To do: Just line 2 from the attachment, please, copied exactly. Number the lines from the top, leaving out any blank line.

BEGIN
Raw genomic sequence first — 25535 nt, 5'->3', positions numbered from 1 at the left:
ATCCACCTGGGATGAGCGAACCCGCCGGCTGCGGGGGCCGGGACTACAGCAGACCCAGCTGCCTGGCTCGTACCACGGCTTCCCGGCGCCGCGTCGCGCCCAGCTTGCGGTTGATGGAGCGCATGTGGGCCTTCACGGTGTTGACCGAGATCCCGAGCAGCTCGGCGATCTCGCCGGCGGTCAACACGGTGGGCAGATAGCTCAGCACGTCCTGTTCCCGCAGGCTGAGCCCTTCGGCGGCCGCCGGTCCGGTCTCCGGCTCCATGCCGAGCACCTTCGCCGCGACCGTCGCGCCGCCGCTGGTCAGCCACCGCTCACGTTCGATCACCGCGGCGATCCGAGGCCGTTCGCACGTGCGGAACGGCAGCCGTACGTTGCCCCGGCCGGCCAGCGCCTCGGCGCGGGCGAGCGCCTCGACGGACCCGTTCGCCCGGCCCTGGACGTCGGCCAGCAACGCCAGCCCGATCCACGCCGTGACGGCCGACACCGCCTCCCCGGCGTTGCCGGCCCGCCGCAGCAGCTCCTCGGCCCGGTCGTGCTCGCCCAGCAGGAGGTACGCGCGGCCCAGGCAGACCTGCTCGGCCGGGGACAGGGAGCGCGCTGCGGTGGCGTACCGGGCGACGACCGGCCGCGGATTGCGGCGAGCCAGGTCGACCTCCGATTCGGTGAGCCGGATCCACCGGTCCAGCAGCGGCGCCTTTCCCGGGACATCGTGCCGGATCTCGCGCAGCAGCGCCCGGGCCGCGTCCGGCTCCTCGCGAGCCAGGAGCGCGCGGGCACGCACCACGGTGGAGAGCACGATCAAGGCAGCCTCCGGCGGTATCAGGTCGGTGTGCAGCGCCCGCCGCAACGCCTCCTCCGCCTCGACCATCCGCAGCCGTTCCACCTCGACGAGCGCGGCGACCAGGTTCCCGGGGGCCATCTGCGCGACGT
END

ATCCACCTGGGATGAGCGAACCCGCCGGCTGCGGGGGCCGGGACTACAGCAGACCCAGCTGCCTGGCTCGTACCACGGCTTCCCGGCGCCGCGTCGCGCCCAGCTTGCGGTTGATGGAGCGCATGTGGGCCTTCACGGTGTTGACCGAGATCCCGAGCAGCTCGGCGATCTCGCCGGCGGTCAACACGGTGGGCAGATAGCTCAGCACGTCCTGTTCCCGCAGGCTGAGCCCTTCGGCGGCCGCCGGTCCGGTCTCCGGCTCCATGCCGAGCACCTTCGCCGCGACCGTCGCGCCGCCGCTGGTCAGCCACCGCTCACGTTCGATCACCGCGGCGATCCGAGGCCGTTCGCACGTGCGGAACGGCAGCCGTACGTTGCCCCGGCCGGCCAGCGCCTCGGCGCGGGCGAGCGCCTCGACGGACCCGTTCGCCCGGCCCTGGACGTCGGCCAGCAACGCCAGCCCGATCCACGCCGTGACGGCCGACACCGCCTCCCCGGCGTTGCCGGCCCGCCGCAGCAGCTCCTCGGCCCGGTCGTGCTCGCCCAGCAGGAGGTACGCGCGGCCCAGGCAGACCTGCTCGGCCGGGGACAGGGAGCGCGCTGCGGTGGCGTACCGGGCGACGACCGGCCGCGGATTGCGGCGAGCCAGGTCGACCTCCGATTCGGTGAGCCGGATCCACCGGTCCAGCAGCGGCGCCTTTCCCGGGACATCGTGCCGGATCTCGCGCAGCAGCGCCCGGGCCGCGTCCGGCTCCTCGCGAGCCAGGAGCGCGCGGGCACGCACCACGGTGGAGAGCACGATCAAGGCAGCCTCCGGCGGTATCAGGTCGGTGTGCAGCGCCCGCCGCAACGCCTCCTCCGCCTCGACCATCCGCAGCCGTTCCACCTCGACGAGCGCGGCGACCAGGTTCCCGGGGGCCATCTGCGCGACGT